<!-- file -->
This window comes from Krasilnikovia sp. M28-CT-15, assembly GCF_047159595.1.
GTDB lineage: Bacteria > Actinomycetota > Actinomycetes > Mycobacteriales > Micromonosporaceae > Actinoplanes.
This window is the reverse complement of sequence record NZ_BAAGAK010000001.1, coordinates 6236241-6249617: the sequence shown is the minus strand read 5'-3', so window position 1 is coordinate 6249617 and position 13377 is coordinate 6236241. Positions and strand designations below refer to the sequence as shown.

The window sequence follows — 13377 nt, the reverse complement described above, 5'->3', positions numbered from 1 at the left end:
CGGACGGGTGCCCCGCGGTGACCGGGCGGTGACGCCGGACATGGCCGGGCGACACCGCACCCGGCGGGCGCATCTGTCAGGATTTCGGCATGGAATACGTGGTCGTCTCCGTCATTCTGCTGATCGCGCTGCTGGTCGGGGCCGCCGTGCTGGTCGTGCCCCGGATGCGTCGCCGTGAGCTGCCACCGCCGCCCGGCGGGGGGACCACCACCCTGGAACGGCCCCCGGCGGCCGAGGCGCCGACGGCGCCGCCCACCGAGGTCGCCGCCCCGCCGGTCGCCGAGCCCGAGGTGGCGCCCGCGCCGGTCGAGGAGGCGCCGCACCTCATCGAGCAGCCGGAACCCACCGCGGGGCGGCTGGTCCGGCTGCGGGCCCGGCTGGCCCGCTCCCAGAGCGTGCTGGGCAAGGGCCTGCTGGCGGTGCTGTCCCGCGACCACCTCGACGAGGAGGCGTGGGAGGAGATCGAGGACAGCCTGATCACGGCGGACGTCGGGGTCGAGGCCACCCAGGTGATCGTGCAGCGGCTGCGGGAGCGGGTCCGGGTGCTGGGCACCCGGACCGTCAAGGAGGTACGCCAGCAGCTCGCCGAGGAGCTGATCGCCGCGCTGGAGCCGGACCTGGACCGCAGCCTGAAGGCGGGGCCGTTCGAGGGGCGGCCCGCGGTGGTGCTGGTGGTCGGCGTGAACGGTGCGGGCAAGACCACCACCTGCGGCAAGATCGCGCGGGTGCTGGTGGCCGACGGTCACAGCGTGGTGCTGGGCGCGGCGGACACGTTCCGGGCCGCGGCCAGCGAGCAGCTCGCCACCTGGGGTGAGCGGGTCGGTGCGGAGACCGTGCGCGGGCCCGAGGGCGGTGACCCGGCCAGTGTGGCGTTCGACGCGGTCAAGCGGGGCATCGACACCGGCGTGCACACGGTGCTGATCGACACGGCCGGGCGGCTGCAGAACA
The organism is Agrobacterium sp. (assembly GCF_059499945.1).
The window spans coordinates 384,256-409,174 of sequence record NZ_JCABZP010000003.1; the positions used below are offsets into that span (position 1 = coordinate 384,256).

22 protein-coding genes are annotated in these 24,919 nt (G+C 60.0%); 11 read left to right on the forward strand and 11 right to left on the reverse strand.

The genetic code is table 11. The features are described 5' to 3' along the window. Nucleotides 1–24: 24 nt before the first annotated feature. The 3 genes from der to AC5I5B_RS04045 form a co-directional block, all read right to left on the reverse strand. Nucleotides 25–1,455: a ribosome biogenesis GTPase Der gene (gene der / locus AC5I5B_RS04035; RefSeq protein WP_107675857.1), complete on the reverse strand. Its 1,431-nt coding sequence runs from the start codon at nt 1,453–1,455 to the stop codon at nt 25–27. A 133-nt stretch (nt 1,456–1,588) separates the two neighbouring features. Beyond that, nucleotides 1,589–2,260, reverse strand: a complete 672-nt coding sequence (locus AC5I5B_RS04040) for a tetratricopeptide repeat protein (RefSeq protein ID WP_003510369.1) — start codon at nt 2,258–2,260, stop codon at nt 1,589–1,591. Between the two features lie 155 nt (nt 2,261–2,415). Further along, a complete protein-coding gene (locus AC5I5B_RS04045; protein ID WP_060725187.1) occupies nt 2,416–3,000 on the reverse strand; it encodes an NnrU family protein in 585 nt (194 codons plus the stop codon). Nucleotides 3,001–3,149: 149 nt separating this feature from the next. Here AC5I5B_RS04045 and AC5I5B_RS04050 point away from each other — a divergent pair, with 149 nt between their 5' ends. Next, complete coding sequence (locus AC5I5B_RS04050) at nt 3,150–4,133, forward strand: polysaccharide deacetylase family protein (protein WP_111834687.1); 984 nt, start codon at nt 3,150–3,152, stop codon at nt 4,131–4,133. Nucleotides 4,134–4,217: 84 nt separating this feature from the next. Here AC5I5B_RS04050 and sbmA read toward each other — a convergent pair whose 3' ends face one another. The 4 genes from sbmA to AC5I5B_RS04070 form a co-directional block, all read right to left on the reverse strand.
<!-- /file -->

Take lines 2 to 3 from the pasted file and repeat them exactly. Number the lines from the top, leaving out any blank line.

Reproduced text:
GTDB lineage: Bacteria > Actinomycetota > Actinomycetes > Mycobacteriales > Micromonosporaceae > Actinoplanes.
This window is the reverse complement of sequence record NZ_BAAGAK010000001.1, coordinates 6236241-6249617: the sequence shown is the minus strand read 5'-3', so window position 1 is coordinate 6249617 and position 13377 is coordinate 6236241. Positions and strand designations below refer to the sequence as shown.